Not too long ago while on a Trader Joe’s expedition, I stumbled upon their Milk and Dark Chocolate Butterscotch Bits Bar. And though the bar wasn’t quite butterscotchy enough for my taste, it did serve to remind me just how much I love this slightly old-fashioned confection:
There are lots and lots of recipes out there featuring caramel. There are cakes, pies, cookies, candies, you name it. But I quickly discovered that there are far fewer recipes where this caramel-esque flavor is the star of the show. This is especially once you weed out all of the recipes for “butterscotch haystacks” made with chow mein noodles and melted butterscotch chips!
So, since I wasn’t finding a recipe to suit my craving, I decided to create one. These soft and chewy oatmeal cookies are jam-packed. They contain butterscotch chips, crushed butterscotch disc candies, and just a hint of butterscotch flavor oil. They’re the perfect treat for any fanatic.
- 150g/5½oz unsalted butter
- 160g/5¾oz brown sugar
- 1 medium free-range egg
- ½ tsp vanilla extract
- ½ tsp almond extract
- 225g/8oz plain flour
- ½ tsp bicarbonate of soda
- ½ tsp salt
- 200g/7oz chocolate chips
Place a small non-stick, thick-based heavy frying pan, about 23cm/9in, on a medium to low heat. Add the butter and allow it to melt, then add the sugar and stir until it has dissolved. Take off the heat and let it cool for a few minutes.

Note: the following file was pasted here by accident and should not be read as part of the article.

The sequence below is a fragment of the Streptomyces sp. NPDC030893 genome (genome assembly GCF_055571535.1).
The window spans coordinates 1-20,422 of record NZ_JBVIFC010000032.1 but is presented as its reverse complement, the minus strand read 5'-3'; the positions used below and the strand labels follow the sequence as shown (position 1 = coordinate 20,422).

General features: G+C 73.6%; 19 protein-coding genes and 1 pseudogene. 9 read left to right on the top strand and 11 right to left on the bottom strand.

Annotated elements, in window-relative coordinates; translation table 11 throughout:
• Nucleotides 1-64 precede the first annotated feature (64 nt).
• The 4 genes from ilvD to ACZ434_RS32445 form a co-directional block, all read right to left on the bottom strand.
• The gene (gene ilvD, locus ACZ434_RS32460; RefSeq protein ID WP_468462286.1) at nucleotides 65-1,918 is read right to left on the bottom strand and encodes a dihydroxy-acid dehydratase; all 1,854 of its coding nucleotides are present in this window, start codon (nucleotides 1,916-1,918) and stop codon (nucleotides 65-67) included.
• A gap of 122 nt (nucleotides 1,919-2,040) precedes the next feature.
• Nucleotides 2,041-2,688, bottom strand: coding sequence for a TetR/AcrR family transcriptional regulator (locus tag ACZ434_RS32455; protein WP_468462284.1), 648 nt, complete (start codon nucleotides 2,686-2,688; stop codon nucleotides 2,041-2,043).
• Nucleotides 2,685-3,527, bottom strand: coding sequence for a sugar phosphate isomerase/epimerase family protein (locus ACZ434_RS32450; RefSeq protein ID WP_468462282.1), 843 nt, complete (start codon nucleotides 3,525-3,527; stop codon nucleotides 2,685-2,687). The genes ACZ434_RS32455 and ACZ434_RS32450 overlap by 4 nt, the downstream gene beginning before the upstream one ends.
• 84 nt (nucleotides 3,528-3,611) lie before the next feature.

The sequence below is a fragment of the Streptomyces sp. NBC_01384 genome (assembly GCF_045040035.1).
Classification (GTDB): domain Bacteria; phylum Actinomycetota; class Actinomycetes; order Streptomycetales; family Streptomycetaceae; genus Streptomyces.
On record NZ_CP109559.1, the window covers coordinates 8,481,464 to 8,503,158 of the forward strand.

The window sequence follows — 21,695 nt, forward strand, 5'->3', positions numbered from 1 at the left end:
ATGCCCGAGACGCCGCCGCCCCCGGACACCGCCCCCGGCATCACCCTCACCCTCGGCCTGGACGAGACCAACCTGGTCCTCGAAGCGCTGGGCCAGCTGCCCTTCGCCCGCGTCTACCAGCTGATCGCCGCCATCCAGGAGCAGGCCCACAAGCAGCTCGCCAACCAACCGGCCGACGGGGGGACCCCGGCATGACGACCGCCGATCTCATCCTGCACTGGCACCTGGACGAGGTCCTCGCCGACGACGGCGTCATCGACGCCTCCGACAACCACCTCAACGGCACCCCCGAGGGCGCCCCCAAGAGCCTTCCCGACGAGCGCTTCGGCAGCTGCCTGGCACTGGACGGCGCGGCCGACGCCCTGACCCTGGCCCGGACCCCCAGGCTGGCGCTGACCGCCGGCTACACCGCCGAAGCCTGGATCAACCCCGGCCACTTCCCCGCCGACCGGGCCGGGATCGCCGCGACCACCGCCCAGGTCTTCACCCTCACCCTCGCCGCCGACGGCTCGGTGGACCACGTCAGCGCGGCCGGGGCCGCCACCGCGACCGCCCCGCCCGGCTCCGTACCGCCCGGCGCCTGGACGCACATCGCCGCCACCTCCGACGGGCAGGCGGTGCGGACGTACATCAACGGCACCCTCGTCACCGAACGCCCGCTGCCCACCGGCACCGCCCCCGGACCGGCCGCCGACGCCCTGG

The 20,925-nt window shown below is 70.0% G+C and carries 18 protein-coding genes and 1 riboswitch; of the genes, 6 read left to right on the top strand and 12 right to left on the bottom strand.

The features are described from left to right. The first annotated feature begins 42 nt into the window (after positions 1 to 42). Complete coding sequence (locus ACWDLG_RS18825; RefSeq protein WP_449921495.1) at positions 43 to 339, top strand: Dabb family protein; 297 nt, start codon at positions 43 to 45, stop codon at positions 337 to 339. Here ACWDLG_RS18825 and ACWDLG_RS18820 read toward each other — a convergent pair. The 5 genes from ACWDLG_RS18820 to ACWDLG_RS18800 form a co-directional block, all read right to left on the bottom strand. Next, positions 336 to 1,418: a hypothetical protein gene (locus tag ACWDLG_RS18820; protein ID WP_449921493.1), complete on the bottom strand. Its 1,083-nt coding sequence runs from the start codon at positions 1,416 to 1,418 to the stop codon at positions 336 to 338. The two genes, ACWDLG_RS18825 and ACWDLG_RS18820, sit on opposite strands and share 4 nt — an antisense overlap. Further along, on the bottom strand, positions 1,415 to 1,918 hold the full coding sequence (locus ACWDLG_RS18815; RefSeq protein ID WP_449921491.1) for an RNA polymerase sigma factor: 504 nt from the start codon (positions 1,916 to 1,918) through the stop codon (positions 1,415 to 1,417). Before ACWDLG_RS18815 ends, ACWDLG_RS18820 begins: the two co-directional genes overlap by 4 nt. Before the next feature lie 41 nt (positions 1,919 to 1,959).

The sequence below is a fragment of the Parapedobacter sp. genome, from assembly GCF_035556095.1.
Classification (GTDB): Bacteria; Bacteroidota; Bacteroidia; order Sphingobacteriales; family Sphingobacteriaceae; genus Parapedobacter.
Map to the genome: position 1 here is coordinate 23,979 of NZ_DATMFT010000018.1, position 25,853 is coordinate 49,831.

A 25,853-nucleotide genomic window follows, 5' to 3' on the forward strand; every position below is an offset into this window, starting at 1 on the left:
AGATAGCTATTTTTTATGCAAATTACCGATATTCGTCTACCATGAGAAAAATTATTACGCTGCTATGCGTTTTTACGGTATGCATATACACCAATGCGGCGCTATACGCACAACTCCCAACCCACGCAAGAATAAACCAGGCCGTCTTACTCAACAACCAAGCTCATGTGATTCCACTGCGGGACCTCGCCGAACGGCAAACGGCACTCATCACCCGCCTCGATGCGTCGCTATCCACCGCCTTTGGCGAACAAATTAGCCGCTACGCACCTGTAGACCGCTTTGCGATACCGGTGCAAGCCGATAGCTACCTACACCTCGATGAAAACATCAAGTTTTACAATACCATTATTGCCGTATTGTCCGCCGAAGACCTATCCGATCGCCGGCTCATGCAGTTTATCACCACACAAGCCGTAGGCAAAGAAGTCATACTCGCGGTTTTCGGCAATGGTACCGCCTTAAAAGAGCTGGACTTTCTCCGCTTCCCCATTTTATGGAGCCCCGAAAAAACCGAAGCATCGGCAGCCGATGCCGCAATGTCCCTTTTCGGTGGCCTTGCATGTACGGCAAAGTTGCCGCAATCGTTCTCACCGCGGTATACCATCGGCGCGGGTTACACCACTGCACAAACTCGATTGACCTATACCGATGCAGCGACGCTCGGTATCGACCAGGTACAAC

While the butter is cooling, lightly beat the egg in a bowl and add the vanilla and almond extracts.
Now add the flour, bicarbonate of soda and salt to the mixture in the frying pan, followed by the egg mixture. Stir until you have a smooth cookie batter.
Press the batter down and sprinkle over the chocolate chips.
Now leave on a low heat for 15–20 minutes. If you find the bottom catches, you may find it helpful to pop a lid on the pan for 5 minutes. What you should end up with is a crisp base and gooey top.
Let the cookie cool and set for about 15 minutes. I like to take out slices and eat them warm with ice cream.
You can double up the mixture to have some ready to bake in the freezer. Simply double all the ingredients if you want to do this, cover and place the dough in the freezer.
Oat, leek and pecorino scones
Za'atar - a middle eastern herb mix - adds zest and depth of flavour, but it can easily be substituted with chopped fresh thyme.
90g rolled oats
6 tsp baking powder
½ tsp salt
2 tsp za'atar
340g butter, melted
1 large or 2 small leeks
80g pecorino, grated
Zest from 1 lemon
1 Preheat the oven to 190/375F/gas mark 5. Line a tray with baking paper.
2 In a large bowl, mix the flour, oats, baking powder, salt and za'atar.
3 In a medium bowl, whisk the eggs and add the milk and melted butter. Combine this with the oat/flour mixture.
4 Slice the leek very thinly. Add it to the dough with the pecorino and lemon zest, then stir well to combine.
5 Divide the dough into eight balls, then place them on the baking tray and cook for 20-25 minutes. The outside should be starting to turn golden and feel slightly resistant to the touch, but not firm (it will become harder as it cools). Serve quickly, while still warm, with butter and orange marmalade.